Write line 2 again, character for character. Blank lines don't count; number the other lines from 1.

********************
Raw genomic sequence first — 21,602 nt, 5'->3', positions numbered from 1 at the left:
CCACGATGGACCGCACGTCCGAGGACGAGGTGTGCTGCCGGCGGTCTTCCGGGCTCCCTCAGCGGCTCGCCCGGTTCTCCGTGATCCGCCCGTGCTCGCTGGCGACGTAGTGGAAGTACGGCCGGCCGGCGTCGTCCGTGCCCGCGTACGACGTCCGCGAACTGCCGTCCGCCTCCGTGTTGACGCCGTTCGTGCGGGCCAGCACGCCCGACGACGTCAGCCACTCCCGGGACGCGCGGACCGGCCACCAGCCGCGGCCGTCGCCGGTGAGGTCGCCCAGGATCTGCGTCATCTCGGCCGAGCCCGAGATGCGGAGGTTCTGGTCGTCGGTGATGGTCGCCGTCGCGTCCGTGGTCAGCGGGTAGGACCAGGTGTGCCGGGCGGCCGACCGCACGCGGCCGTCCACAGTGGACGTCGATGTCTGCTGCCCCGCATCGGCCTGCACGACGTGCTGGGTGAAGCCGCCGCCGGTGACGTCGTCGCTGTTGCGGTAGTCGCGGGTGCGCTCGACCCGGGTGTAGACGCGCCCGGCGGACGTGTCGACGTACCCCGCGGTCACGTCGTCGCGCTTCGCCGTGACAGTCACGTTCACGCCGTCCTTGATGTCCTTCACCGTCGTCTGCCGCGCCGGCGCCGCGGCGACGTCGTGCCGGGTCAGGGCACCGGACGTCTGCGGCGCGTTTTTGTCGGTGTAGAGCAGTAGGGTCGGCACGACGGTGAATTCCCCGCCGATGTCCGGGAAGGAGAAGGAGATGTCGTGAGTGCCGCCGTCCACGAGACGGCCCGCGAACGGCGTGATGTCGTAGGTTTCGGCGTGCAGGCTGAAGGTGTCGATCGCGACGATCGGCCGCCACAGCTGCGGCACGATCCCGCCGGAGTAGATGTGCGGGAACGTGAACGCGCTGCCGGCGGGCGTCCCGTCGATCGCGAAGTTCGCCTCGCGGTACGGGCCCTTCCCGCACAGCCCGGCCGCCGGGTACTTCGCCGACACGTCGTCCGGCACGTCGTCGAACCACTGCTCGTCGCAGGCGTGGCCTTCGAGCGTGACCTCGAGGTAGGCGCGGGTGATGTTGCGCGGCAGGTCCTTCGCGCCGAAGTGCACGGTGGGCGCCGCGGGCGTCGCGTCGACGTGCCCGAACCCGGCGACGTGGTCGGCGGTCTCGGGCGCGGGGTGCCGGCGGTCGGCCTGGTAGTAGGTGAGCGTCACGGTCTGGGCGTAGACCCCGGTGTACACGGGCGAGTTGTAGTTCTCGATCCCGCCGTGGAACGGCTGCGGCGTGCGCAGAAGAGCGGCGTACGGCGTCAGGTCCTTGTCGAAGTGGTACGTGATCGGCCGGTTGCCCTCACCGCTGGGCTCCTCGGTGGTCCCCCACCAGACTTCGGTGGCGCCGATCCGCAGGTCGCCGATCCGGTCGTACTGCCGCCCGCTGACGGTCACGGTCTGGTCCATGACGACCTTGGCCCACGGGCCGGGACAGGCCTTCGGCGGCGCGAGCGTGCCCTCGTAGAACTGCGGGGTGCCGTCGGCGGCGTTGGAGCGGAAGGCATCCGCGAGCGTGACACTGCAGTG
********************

CCACGATGGACCGCACGTCCGAGGACGAGGTGTGCTGCCGGCGGTCTTCCGGGCTCCCTCAGCGGCTCGCCCGGTTCTCCGTGATCCGCCCGTGCTCGCTGGCGACGTAGTGGAAGTACGGCCGGCCGGCGTCGTCCGTGCCCGCGTACGACGTCCGCGAACTGCCGTCCGCCTCCGTGTTGACGCCGTTCGTGCGGGCCAGCACGCCCGACGACGTCAGCCACTCCCGGGACGCGCGGACCGGCCACCAGCCGCGGCCGTCGCCGGTGAGGTCGCCCAGGATCTGCGTCATCTCGGCCGAGCCCGAGATGCGGAGGTTCTGGTCGTCGGTGATGGTCGCCGTCGCGTCCGTGGTCAGCGGGTAGGACCAGGTGTGCCGGGCGGCCGACCGCACGCGGCCGTCCACAGTGGACGTCGATGTCTGCTGCCCCGCATCGGCCTGCACGACGTGCTGGGTGAAGCCGCCGCCGGTGACGTCGTCGCTGTTGCGGTAGTCGCGGGTGCGCTCGACCCGGGTGTAGACGCGCCCGGCGGACGTGTCGACGTACCCCGCGGTCACGTCGTCGCGCTTCGCCGTGACAGTCACGTTCACGCCGTCCTTGATGTCCTTCACCGTCGTCTGCCGCGCCGGCGCCGCGGCGACGTCGTGCCGGGTCAGGGCACCGGACGTCTGCGGCGCGTTTTTGTCGGTGTAGAGCAGTAGGGTCGGCACGACGGTGAATTCCCCGCCGATGTCCGGGAAGGAGAAGGAGATGTCGTGAGTGCCGCCGTCCACGAGACGGCCCGCGAACGGCGTGATGTCGTAGGTTTCGGCGTGCAGGCTGAAGGTGTCGATCGCGACGATCGGCCGCCACAGCTGCGGCACGATCCCGCCGGAGTAGATGTGCGGGAACGTGAACGCGCTGCCGGCGGGCGTCCCGTCGATCGCGAAGTTCGCCTCGCGGTACGGGCCCTTCCCGCACAGCCCGGCCGCCGGGTACTTCGCCGACACGTCGTCCGGCACGTCGTCGAACCACTGCTCGTCGCAGGCGTGGCCTTCGAGCGTGACCTCGAGGTAGGCGCGGGTGATGTTGCGCGGCAGGTCCTTCGCGCCGAAGTGCACGGTGGGCGCCGCGGGCGTCGCGTCGACGTGCCCGAACCCGGCGACGTGGTCGGCGGTCTCGGGCGCGGGGTGCCGGCGGTCGGCCTGGTAGTAGGTGAGCGTCACGGTCTGGGCGTAGACCCCGGTGTACACGGGCGAGTTGTAGTTCTCGATCCCGCCGTGGAACGGCTGCGGCGTGCGCAGAAGAGCGGCGTACGGCGTCAGGTCCTTGTCGAAGTGGTACGTGATCGGCCGGTTGCCCTCACCGCTGGGCTCCTCGGTGGTCCCCCACCAGACTTCGGTGGCGCCGATCCGCAGGTCGCCGATCCGGTCGTACTGCCGCCCGCTGACGGTCACGGTCTGGTCCATGACGACCTTGGCCCACGGGCCGGGACAGGCCTTCGGCGGCGCGAGCGTGCCCTCGTAGAACTGCGGGGTGCCGTCGGCGGCGTTGGAGCGGAAGGCATCCGCGAGCGTGACACTGCAGTG